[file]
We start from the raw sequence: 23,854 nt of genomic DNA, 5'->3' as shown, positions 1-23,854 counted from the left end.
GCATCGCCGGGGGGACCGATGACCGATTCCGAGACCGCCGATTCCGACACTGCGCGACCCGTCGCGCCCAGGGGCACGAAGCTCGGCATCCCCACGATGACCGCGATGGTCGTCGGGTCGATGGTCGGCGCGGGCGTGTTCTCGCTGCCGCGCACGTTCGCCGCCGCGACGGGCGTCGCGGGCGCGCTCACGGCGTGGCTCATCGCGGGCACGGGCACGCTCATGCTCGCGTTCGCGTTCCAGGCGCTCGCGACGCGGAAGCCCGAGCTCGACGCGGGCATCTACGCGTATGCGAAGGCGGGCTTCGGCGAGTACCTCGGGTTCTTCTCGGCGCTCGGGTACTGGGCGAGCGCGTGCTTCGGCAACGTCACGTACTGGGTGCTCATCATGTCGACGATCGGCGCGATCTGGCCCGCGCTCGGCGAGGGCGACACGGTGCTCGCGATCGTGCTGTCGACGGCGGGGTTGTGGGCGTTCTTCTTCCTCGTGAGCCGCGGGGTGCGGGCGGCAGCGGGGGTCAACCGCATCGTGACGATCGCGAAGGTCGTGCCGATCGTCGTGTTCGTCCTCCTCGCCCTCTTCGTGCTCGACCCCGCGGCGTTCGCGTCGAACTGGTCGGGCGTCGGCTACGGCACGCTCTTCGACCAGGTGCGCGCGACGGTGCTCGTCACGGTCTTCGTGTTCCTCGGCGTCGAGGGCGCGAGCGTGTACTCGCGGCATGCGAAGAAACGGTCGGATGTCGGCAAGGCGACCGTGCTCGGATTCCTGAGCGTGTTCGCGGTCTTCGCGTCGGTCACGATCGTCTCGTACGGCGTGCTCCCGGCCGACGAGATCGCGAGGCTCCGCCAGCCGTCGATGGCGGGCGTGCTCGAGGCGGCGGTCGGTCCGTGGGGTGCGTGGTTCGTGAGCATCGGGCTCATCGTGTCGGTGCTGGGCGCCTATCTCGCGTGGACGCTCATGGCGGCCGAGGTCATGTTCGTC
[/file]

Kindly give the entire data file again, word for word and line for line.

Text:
We start from the raw sequence: 23,854 nt of genomic DNA, 5'->3' as shown, positions 1-23,854 counted from the left end.
GCATCGCCGGGGGGACCGATGACCGATTCCGAGACCGCCGATTCCGACACTGCGCGACCCGTCGCGCCCAGGGGCACGAAGCTCGGCATCCCCACGATGACCGCGATGGTCGTCGGGTCGATGGTCGGCGCGGGCGTGTTCTCGCTGCCGCGCACGTTCGCCGCCGCGACGGGCGTCGCGGGCGCGCTCACGGCGTGGCTCATCGCGGGCACGGGCACGCTCATGCTCGCGTTCGCGTTCCAGGCGCTCGCGACGCGGAAGCCCGAGCTCGACGCGGGCATCTACGCGTATGCGAAGGCGGGCTTCGGCGAGTACCTCGGGTTCTTCTCGGCGCTCGGGTACTGGGCGAGCGCGTGCTTCGGCAACGTCACGTACTGGGTGCTCATCATGTCGACGATCGGCGCGATCTGGCCCGCGCTCGGCGAGGGCGACACGGTGCTCGCGATCGTGCTGTCGACGGCGGGGTTGTGGGCGTTCTTCTTCCTCGTGAGCCGCGGGGTGCGGGCGGCAGCGGGGGTCAACCGCATCGTGACGATCGCGAAGGTCGTGCCGATCGTCGTGTTCGTCCTCCTCGCCCTCTTCGTGCTCGACCCCGCGGCGTTCGCGTCGAACTGGTCGGGCGTCGGCTACGGCACGCTCTTCGACCAGGTGCGCGCGACGGTGCTCGTCACGGTCTTCGTGTTCCTCGGCGTCGAGGGCGCGAGCGTGTACTCGCGGCATGCGAAGAAACGGTCGGATGTCGGCAAGGCGACCGTGCTCGGATTCCTGAGCGTGTTCGCGGTCTTCGCGTCGGTCACGATCGTCTCGTACGGCGTGCTCCCGGCCGACGAGATCGCGAGGCTCCGCCAGCCGTCGATGGCGGGCGTGCTCGAGGCGGCGGTCGGTCCGTGGGGTGCGTGGTTCGTGAGCATCGGGCTCATCGTGTCGGTGCTGGGCGCCTATCTCGCGTGGACGCTCATGGCGGCCGAGGTCATGTTCGTC